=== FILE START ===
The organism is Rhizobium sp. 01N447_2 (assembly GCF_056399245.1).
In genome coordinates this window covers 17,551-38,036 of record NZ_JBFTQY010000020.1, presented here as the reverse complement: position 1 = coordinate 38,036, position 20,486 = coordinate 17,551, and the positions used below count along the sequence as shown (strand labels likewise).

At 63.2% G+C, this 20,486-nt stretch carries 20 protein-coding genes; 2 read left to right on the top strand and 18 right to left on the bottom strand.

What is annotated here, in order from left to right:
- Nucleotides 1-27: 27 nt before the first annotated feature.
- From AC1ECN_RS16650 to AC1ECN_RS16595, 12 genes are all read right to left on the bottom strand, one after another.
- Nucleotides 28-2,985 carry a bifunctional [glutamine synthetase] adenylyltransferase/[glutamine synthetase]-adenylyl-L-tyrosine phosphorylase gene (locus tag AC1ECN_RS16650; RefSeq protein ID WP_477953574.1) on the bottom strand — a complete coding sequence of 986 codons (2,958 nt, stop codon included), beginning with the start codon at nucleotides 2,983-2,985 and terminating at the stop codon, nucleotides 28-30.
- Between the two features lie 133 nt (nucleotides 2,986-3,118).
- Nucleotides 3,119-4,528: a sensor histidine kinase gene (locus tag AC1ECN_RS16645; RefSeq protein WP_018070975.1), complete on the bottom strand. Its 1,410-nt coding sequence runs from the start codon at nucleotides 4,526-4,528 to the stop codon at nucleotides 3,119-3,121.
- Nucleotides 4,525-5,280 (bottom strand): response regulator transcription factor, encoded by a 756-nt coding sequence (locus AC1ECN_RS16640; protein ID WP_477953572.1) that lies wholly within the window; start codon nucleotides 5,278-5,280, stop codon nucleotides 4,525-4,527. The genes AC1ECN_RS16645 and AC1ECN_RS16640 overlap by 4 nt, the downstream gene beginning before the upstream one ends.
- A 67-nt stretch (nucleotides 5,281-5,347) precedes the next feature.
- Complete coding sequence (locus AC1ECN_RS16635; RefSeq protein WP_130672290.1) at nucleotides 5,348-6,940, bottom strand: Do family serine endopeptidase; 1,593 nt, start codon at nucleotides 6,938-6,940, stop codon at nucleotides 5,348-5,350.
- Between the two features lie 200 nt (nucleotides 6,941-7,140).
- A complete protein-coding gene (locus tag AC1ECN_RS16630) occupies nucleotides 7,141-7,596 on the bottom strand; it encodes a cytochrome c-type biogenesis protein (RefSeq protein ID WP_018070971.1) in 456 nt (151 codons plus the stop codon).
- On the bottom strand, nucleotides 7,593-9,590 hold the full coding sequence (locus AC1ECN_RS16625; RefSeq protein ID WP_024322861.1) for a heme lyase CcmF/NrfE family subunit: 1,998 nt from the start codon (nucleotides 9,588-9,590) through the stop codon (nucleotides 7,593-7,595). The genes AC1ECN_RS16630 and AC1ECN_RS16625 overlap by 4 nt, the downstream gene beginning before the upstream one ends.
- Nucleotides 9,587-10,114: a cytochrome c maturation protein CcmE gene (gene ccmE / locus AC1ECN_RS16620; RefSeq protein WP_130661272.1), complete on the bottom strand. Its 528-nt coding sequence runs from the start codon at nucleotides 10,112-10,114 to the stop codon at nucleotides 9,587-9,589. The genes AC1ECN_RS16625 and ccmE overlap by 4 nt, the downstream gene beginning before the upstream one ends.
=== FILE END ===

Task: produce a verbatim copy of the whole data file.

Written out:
The organism is Rhizobium sp. 01N447_2 (assembly GCF_056399245.1).
In genome coordinates this window covers 17,551-38,036 of record NZ_JBFTQY010000020.1, presented here as the reverse complement: position 1 = coordinate 38,036, position 20,486 = coordinate 17,551, and the positions used below count along the sequence as shown (strand labels likewise).

At 63.2% G+C, this 20,486-nt stretch carries 20 protein-coding genes; 2 read left to right on the top strand and 18 right to left on the bottom strand.

What is annotated here, in order from left to right:
- Nucleotides 1-27: 27 nt before the first annotated feature.
- From AC1ECN_RS16650 to AC1ECN_RS16595, 12 genes are all read right to left on the bottom strand, one after another.
- Nucleotides 28-2,985 carry a bifunctional [glutamine synthetase] adenylyltransferase/[glutamine synthetase]-adenylyl-L-tyrosine phosphorylase gene (locus tag AC1ECN_RS16650; RefSeq protein ID WP_477953574.1) on the bottom strand — a complete coding sequence of 986 codons (2,958 nt, stop codon included), beginning with the start codon at nucleotides 2,983-2,985 and terminating at the stop codon, nucleotides 28-30.
- Between the two features lie 133 nt (nucleotides 2,986-3,118).
- Nucleotides 3,119-4,528: a sensor histidine kinase gene (locus tag AC1ECN_RS16645; RefSeq protein WP_018070975.1), complete on the bottom strand. Its 1,410-nt coding sequence runs from the start codon at nucleotides 4,526-4,528 to the stop codon at nucleotides 3,119-3,121.
- Nucleotides 4,525-5,280 (bottom strand): response regulator transcription factor, encoded by a 756-nt coding sequence (locus AC1ECN_RS16640; protein ID WP_477953572.1) that lies wholly within the window; start codon nucleotides 5,278-5,280, stop codon nucleotides 4,525-4,527. The genes AC1ECN_RS16645 and AC1ECN_RS16640 overlap by 4 nt, the downstream gene beginning before the upstream one ends.
- A 67-nt stretch (nucleotides 5,281-5,347) precedes the next feature.
- Complete coding sequence (locus AC1ECN_RS16635; RefSeq protein WP_130672290.1) at nucleotides 5,348-6,940, bottom strand: Do family serine endopeptidase; 1,593 nt, start codon at nucleotides 6,938-6,940, stop codon at nucleotides 5,348-5,350.
- Between the two features lie 200 nt (nucleotides 6,941-7,140).
- A complete protein-coding gene (locus tag AC1ECN_RS16630) occupies nucleotides 7,141-7,596 on the bottom strand; it encodes a cytochrome c-type biogenesis protein (RefSeq protein ID WP_018070971.1) in 456 nt (151 codons plus the stop codon).
- On the bottom strand, nucleotides 7,593-9,590 hold the full coding sequence (locus AC1ECN_RS16625; RefSeq protein ID WP_024322861.1) for a heme lyase CcmF/NrfE family subunit: 1,998 nt from the start codon (nucleotides 9,588-9,590) through the stop codon (nucleotides 7,593-7,595). The genes AC1ECN_RS16630 and AC1ECN_RS16625 overlap by 4 nt, the downstream gene beginning before the upstream one ends.
- Nucleotides 9,587-10,114: a cytochrome c maturation protein CcmE gene (gene ccmE / locus AC1ECN_RS16620; RefSeq protein WP_130661272.1), complete on the bottom strand. Its 528-nt coding sequence runs from the start codon at nucleotides 10,112-10,114 to the stop codon at nucleotides 9,587-9,589. The genes AC1ECN_RS16625 and ccmE overlap by 4 nt, the downstream gene beginning before the upstream one ends.